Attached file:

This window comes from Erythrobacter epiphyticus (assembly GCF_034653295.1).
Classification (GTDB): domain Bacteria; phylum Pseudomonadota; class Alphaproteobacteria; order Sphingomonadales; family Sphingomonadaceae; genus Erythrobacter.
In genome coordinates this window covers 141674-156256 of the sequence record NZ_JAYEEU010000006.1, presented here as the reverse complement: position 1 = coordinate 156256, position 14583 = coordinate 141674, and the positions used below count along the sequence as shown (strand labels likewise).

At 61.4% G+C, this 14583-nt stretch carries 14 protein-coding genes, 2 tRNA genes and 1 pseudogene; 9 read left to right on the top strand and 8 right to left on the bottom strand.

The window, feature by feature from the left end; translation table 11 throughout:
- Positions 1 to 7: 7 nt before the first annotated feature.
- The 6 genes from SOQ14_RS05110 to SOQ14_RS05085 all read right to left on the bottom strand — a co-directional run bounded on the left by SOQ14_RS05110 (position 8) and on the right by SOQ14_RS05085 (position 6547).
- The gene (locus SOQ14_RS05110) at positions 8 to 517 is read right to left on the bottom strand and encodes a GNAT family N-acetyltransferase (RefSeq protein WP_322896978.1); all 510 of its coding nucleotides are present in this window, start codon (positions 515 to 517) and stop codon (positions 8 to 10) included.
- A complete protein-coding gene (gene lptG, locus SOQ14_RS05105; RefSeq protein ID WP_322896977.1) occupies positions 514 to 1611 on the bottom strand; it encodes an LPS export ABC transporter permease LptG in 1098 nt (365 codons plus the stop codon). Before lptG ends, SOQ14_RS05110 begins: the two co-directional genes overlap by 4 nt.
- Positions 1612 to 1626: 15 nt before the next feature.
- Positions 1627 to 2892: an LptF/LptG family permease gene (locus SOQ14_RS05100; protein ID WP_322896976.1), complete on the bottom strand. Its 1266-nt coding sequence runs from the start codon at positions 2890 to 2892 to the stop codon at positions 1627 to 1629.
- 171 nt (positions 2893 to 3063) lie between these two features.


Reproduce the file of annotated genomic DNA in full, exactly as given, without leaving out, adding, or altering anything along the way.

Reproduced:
This window comes from Erythrobacter epiphyticus (assembly GCF_034653295.1).
Classification (GTDB): domain Bacteria; phylum Pseudomonadota; class Alphaproteobacteria; order Sphingomonadales; family Sphingomonadaceae; genus Erythrobacter.
In genome coordinates this window covers 141674-156256 of the sequence record NZ_JAYEEU010000006.1, presented here as the reverse complement: position 1 = coordinate 156256, position 14583 = coordinate 141674, and the positions used below count along the sequence as shown (strand labels likewise).

At 61.4% G+C, this 14583-nt stretch carries 14 protein-coding genes, 2 tRNA genes and 1 pseudogene; 9 read left to right on the top strand and 8 right to left on the bottom strand.

The window, feature by feature from the left end; translation table 11 throughout:
- Positions 1 to 7: 7 nt before the first annotated feature.
- The 6 genes from SOQ14_RS05110 to SOQ14_RS05085 all read right to left on the bottom strand — a co-directional run bounded on the left by SOQ14_RS05110 (position 8) and on the right by SOQ14_RS05085 (position 6547).
- The gene (locus SOQ14_RS05110) at positions 8 to 517 is read right to left on the bottom strand and encodes a GNAT family N-acetyltransferase (RefSeq protein WP_322896978.1); all 510 of its coding nucleotides are present in this window, start codon (positions 515 to 517) and stop codon (positions 8 to 10) included.
- A complete protein-coding gene (gene lptG, locus SOQ14_RS05105; RefSeq protein ID WP_322896977.1) occupies positions 514 to 1611 on the bottom strand; it encodes an LPS export ABC transporter permease LptG in 1098 nt (365 codons plus the stop codon). Before lptG ends, SOQ14_RS05110 begins: the two co-directional genes overlap by 4 nt.
- Positions 1612 to 1626: 15 nt before the next feature.
- Positions 1627 to 2892: an LptF/LptG family permease gene (locus SOQ14_RS05100; protein ID WP_322896976.1), complete on the bottom strand. Its 1266-nt coding sequence runs from the start codon at positions 2890 to 2892 to the stop codon at positions 1627 to 1629.
- 171 nt (positions 2893 to 3063) lie between these two features.